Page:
There is no doubt that Wes Montgomery still has a powerful grip upon the hearts and minds of jazz guitarists everywhere, even 26 years after his sudden death. Even the mighty George Benson, a supreme stylist all his own, actually tried to become Wes Montgomery — with middling success — at the Hollywood Bowl as part of Jazz at the Bowl’s Guitar Greats program.
One can’t blame him, for Benson was a friend and disciple of Montgomery, and after Montgomery’s death, producer Creed Taylor tried to turn Benson into Montgomery’s successor at A&M Records. To make the link even stronger, Benson actually bought one of Montgomery’s guitars and played it throughout his set.
The result was the strangest George Benson performance in memory, almost a seance — with only one full-length vocal, and an encore at that. There he was, copying Wes’ octave solos note-for-note at times on “Windy,””Goin’ Out of My Head””Caravan,””West Coast Blues,””Tequila” and even “A Day in the Life” (a misfire), while a jumble of local session men and regular Benson sidemen tried to simulate the original Don Sebesky, Oliver Nelson and Johnny Pate charts.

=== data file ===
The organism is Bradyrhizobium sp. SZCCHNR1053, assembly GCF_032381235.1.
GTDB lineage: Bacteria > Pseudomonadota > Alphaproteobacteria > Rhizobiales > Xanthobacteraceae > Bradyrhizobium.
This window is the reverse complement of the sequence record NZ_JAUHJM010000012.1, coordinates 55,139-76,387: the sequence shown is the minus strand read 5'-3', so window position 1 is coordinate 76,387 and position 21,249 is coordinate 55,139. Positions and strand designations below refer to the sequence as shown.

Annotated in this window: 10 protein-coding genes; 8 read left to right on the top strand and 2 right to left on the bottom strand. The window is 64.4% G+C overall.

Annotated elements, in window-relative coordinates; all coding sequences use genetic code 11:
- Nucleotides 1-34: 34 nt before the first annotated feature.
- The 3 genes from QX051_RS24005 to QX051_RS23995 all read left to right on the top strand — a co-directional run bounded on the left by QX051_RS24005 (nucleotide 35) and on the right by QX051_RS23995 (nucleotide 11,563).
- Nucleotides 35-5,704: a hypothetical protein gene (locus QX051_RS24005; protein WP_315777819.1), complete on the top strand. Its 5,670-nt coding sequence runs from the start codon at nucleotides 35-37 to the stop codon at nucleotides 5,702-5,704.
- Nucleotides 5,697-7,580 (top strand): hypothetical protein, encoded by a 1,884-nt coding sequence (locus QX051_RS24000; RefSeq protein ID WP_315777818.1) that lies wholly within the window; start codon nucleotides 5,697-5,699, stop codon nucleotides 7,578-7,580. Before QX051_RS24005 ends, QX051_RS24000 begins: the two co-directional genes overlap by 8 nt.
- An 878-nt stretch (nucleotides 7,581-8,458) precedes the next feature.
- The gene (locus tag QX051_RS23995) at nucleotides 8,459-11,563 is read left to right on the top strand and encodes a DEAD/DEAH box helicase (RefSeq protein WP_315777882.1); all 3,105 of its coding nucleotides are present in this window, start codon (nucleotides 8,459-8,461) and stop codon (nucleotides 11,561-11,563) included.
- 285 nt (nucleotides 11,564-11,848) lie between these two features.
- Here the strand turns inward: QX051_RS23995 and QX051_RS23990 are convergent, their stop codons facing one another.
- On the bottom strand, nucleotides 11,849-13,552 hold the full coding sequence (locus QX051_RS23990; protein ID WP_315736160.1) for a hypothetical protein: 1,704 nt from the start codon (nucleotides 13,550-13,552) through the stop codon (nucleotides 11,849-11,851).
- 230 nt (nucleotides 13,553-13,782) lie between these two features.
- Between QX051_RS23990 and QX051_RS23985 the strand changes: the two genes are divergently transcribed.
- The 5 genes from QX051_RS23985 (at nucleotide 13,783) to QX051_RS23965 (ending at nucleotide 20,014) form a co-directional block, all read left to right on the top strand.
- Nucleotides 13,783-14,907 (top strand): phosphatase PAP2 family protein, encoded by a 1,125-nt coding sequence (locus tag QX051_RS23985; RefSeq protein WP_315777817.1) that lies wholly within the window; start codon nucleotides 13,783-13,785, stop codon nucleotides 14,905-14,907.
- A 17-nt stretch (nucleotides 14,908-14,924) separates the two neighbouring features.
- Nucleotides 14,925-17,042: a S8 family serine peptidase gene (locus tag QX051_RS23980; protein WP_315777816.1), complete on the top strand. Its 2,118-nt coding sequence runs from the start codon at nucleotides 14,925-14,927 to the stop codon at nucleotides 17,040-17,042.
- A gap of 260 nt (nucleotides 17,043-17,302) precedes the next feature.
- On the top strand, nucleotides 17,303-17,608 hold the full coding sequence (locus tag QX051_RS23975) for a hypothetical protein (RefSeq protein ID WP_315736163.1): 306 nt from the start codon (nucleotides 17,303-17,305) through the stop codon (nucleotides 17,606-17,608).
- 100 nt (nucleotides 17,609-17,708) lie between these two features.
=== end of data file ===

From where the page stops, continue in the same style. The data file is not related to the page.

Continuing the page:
Only when he switched into his own mode on the “Tequila” solo and tunes like “Breezin’ ” and “Got to Be There” did the confident Benson reassert himself.
Lee Ritenour was on hand to eulogize Montgomery as well, but on his own terms , translating Montgomery standards like “Goin’ on to Detroit” and “Boss City” into his carefully structured electric idiom. He got help from drummer Harvey Mason and the suave flute and wailing tenor sax of Ernie Watts.
A sad quirk of fate turned Jazz at the Bowl’s memorial to Wes into a double tribute, for one of the originally booked performers, Joe Pass, died on May 23. Taking Pass’ slot was the veteran Mundell Lowe, who glided through a fluid, low-key, mostly uneventful set.